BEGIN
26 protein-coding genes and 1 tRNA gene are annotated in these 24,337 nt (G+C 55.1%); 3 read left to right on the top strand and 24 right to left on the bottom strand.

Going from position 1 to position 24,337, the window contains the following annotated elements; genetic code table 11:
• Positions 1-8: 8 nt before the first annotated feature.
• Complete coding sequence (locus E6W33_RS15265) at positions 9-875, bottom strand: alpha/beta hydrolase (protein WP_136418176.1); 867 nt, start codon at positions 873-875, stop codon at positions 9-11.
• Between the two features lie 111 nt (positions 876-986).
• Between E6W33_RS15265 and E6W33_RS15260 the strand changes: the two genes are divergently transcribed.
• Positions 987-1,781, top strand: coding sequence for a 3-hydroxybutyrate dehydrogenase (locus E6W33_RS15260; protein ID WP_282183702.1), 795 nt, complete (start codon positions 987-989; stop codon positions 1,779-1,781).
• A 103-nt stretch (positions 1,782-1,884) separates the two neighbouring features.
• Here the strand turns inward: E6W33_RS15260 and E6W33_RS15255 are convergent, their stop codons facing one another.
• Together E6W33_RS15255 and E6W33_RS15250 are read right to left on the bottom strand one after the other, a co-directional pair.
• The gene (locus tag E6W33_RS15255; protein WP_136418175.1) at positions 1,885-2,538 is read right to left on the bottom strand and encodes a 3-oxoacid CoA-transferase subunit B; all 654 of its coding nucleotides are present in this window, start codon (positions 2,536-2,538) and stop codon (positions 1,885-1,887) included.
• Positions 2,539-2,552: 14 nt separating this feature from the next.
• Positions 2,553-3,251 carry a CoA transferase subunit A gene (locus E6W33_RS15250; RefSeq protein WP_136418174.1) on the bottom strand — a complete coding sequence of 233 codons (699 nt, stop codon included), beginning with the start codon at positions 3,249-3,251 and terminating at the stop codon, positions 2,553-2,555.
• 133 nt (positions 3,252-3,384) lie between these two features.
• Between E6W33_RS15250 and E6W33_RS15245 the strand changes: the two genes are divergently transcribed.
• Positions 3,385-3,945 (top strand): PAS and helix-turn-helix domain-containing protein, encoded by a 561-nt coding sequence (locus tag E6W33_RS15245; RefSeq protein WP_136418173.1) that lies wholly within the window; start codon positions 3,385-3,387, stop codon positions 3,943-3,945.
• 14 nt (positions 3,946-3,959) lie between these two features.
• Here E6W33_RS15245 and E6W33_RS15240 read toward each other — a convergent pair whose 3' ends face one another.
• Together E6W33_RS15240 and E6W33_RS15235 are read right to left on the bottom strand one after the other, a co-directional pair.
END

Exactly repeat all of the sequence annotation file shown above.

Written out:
26 protein-coding genes and 1 tRNA gene are annotated in these 24,337 nt (G+C 55.1%); 3 read left to right on the top strand and 24 right to left on the bottom strand.

Going from position 1 to position 24,337, the window contains the following annotated elements; genetic code table 11:
• Positions 1-8: 8 nt before the first annotated feature.
• Complete coding sequence (locus E6W33_RS15265) at positions 9-875, bottom strand: alpha/beta hydrolase (protein WP_136418176.1); 867 nt, start codon at positions 873-875, stop codon at positions 9-11.
• Between the two features lie 111 nt (positions 876-986).
• Between E6W33_RS15265 and E6W33_RS15260 the strand changes: the two genes are divergently transcribed.
• Positions 987-1,781, top strand: coding sequence for a 3-hydroxybutyrate dehydrogenase (locus E6W33_RS15260; protein ID WP_282183702.1), 795 nt, complete (start codon positions 987-989; stop codon positions 1,779-1,781).
• A 103-nt stretch (positions 1,782-1,884) separates the two neighbouring features.
• Here the strand turns inward: E6W33_RS15260 and E6W33_RS15255 are convergent, their stop codons facing one another.
• Together E6W33_RS15255 and E6W33_RS15250 are read right to left on the bottom strand one after the other, a co-directional pair.
• The gene (locus tag E6W33_RS15255; protein WP_136418175.1) at positions 1,885-2,538 is read right to left on the bottom strand and encodes a 3-oxoacid CoA-transferase subunit B; all 654 of its coding nucleotides are present in this window, start codon (positions 2,536-2,538) and stop codon (positions 1,885-1,887) included.
• Positions 2,539-2,552: 14 nt separating this feature from the next.
• Positions 2,553-3,251 carry a CoA transferase subunit A gene (locus E6W33_RS15250; RefSeq protein WP_136418174.1) on the bottom strand — a complete coding sequence of 233 codons (699 nt, stop codon included), beginning with the start codon at positions 3,249-3,251 and terminating at the stop codon, positions 2,553-2,555.
• 133 nt (positions 3,252-3,384) lie between these two features.
• Between E6W33_RS15250 and E6W33_RS15245 the strand changes: the two genes are divergently transcribed.
• Positions 3,385-3,945 (top strand): PAS and helix-turn-helix domain-containing protein, encoded by a 561-nt coding sequence (locus tag E6W33_RS15245; RefSeq protein WP_136418173.1) that lies wholly within the window; start codon positions 3,385-3,387, stop codon positions 3,943-3,945.
• 14 nt (positions 3,946-3,959) lie between these two features.
• Here E6W33_RS15245 and E6W33_RS15240 read toward each other — a convergent pair whose 3' ends face one another.
• Together E6W33_RS15240 and E6W33_RS15235 are read right to left on the bottom strand one after the other, a co-directional pair.